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In the vanguard of a new internet revolution

Celebrating its 20th birthday last year, Nominet was set up to manage the UK’s official country-code .UK domain and now runs the registry for more than ten million domain names, including,, .cymru and .wales, and provides registry services for many more.

Every time someone types in a web address or an app makes an internet request, a domain name system (DNS) query is generated. Building on its DNS expertise, Nominet is now pushing the boundaries of technology, and exploring products and services that would have been impossible two decades ago. Yet this work is vital to keep pace in a rapidly evolving industry that is changing the way people use and access the internet.

More than 20 billion devices will be connected to the internet worldwide by 2020, excluding smartphones, tablets and computers, according to technology researcher Gartner. That is around three times more than the number of people in the world, making the internet of things (IoT) an integral part of life, for individuals and businesses alike.

The billions of devices connected to the web, from driverless cars to smart meters and drones, are likely to need a registry that will allow the IoT to operate efficiently and securely, and Nominet could be well placed to provide that service.

Our aim is to deliver emerging technologies that anticipate what lies ahead

Russell Haworth, chief executive of Nominet, believes the DNS expertise and trust the company has built up in running domains gives it a vital role in the explosion in the IoT, not just as a potential registry for devices, but as a technology partner to harness emerging technologies.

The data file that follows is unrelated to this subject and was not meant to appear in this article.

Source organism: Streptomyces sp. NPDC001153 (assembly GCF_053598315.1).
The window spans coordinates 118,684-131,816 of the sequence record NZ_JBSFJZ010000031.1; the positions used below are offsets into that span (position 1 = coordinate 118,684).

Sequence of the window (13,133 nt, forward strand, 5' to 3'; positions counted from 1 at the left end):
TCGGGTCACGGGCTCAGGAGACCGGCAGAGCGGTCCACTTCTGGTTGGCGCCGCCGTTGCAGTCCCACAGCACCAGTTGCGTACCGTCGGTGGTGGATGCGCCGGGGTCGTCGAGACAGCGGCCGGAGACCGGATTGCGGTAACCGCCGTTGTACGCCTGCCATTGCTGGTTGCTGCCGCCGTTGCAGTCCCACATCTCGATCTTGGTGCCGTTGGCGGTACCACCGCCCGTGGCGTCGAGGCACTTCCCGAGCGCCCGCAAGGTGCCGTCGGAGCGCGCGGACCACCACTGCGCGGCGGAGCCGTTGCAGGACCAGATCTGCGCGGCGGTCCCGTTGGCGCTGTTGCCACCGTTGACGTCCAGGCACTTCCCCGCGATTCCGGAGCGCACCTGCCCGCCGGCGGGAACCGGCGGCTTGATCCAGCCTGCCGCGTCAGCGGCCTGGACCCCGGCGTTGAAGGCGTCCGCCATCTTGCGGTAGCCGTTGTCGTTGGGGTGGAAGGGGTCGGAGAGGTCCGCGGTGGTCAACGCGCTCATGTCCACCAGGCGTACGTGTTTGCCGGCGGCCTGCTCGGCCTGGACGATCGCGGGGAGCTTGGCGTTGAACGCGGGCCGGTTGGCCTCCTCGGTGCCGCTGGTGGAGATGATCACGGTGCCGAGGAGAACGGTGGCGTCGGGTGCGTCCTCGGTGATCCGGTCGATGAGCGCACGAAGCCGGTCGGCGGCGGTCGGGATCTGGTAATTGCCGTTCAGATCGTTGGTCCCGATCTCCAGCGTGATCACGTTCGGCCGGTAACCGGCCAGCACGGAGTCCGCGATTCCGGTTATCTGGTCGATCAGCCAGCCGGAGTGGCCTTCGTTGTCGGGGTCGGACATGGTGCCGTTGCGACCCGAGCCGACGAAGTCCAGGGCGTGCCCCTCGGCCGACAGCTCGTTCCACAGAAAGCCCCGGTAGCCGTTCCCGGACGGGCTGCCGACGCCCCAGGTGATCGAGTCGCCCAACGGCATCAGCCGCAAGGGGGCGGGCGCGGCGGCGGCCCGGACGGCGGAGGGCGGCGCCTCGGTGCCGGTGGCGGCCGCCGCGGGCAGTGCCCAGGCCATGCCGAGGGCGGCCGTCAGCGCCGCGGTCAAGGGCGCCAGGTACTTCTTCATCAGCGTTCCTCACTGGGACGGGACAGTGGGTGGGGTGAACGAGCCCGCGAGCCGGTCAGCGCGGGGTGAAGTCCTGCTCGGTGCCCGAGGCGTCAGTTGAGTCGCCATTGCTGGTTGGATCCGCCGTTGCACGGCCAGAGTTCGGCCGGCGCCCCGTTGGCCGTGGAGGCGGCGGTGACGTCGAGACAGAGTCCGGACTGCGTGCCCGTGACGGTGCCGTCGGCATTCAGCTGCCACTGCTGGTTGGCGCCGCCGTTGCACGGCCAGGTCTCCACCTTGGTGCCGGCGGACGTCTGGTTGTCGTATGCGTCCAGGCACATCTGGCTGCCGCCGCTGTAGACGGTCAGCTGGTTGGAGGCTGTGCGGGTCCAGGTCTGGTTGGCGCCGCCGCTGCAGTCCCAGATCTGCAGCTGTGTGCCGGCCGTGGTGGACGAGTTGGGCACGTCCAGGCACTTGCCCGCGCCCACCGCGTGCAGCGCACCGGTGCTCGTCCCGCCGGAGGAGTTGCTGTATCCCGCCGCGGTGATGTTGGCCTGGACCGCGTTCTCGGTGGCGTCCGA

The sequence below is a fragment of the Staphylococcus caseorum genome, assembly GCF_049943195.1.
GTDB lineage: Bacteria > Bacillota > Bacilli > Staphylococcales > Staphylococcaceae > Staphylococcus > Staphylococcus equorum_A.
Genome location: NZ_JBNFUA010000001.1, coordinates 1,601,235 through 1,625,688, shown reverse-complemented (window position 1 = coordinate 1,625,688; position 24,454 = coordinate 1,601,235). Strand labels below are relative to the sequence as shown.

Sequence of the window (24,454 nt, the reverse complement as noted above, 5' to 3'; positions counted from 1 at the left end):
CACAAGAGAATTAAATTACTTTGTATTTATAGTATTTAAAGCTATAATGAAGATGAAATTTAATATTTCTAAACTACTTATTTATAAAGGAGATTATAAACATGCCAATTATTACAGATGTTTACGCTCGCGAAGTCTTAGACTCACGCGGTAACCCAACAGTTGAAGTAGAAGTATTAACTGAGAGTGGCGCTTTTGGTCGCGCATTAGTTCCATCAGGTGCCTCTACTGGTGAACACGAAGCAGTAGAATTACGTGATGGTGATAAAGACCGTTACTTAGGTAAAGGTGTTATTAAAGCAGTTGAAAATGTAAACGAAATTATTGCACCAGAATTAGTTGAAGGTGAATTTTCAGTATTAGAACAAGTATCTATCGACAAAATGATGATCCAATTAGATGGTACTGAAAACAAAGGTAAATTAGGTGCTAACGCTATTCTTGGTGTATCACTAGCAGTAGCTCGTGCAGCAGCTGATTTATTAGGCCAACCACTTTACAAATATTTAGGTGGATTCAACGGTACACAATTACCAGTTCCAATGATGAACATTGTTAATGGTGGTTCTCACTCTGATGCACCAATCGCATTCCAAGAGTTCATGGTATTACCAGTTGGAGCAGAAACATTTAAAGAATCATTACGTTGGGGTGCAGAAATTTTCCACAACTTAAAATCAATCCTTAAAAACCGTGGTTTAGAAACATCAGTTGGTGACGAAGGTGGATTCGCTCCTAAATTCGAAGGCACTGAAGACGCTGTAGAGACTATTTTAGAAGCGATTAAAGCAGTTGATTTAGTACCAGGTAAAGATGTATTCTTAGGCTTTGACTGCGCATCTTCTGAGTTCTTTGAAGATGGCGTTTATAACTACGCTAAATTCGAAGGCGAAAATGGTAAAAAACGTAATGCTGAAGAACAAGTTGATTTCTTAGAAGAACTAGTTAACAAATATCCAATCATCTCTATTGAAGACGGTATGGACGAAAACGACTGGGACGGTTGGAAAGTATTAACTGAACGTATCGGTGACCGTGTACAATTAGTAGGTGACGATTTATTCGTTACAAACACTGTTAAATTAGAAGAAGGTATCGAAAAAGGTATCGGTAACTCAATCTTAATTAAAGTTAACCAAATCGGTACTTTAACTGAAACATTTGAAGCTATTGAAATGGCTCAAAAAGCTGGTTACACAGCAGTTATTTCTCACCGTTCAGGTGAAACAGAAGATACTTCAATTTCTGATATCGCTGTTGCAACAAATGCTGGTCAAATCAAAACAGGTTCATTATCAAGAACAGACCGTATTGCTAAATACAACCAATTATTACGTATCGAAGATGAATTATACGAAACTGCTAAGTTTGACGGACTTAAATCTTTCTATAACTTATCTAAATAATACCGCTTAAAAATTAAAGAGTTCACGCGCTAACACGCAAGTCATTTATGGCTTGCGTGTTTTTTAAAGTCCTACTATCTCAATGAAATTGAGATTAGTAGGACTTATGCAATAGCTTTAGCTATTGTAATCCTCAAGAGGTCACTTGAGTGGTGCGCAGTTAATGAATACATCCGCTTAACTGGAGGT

He says: “Our history shows that we can deliver a safe and reliable service on a large scale.”

One thing Nominet is certain of is that the technology behind IoT is developing rapidly and its eventual scope could be much greater than its current relatively limited use in intelligent home devices.

“I think we are heading to another inflection point like we saw with the introduction of smartphones,” says Simon McCalla, Nominet’s chief technology officer.

“They were initially seen as handy for a bit of web-browsing and messaging, but they are changing the way we live, transforming entire industries such as banking and transport. We think the spread of the IoT will trigger a similar revolution. It will be part of the fabric of our lives.”

The R&D experts at Nominet have developed a broad range of IoT and dynamic spectrum technology initiatives focused on solving associated infrastructure challenges. These include work on IoT privacy issues, a smart parking system and exploring the application of IoT to help prevent wildlife poaching.

Nominet has also been one of the pioneers in the use of TV white space (TVWS), employing dynamic spectrum management technology to enable IoT devices to communicate with each other via unassigned or unused UHF and VHF broadcast frequencies in the radio spectrum. This technology has the ability to create a virtual internet infrastructure, providing a low-cost wireless broadband network where others cannot and is transforming communications in remote areas or places where it would be inconvenient to put in traditional connections.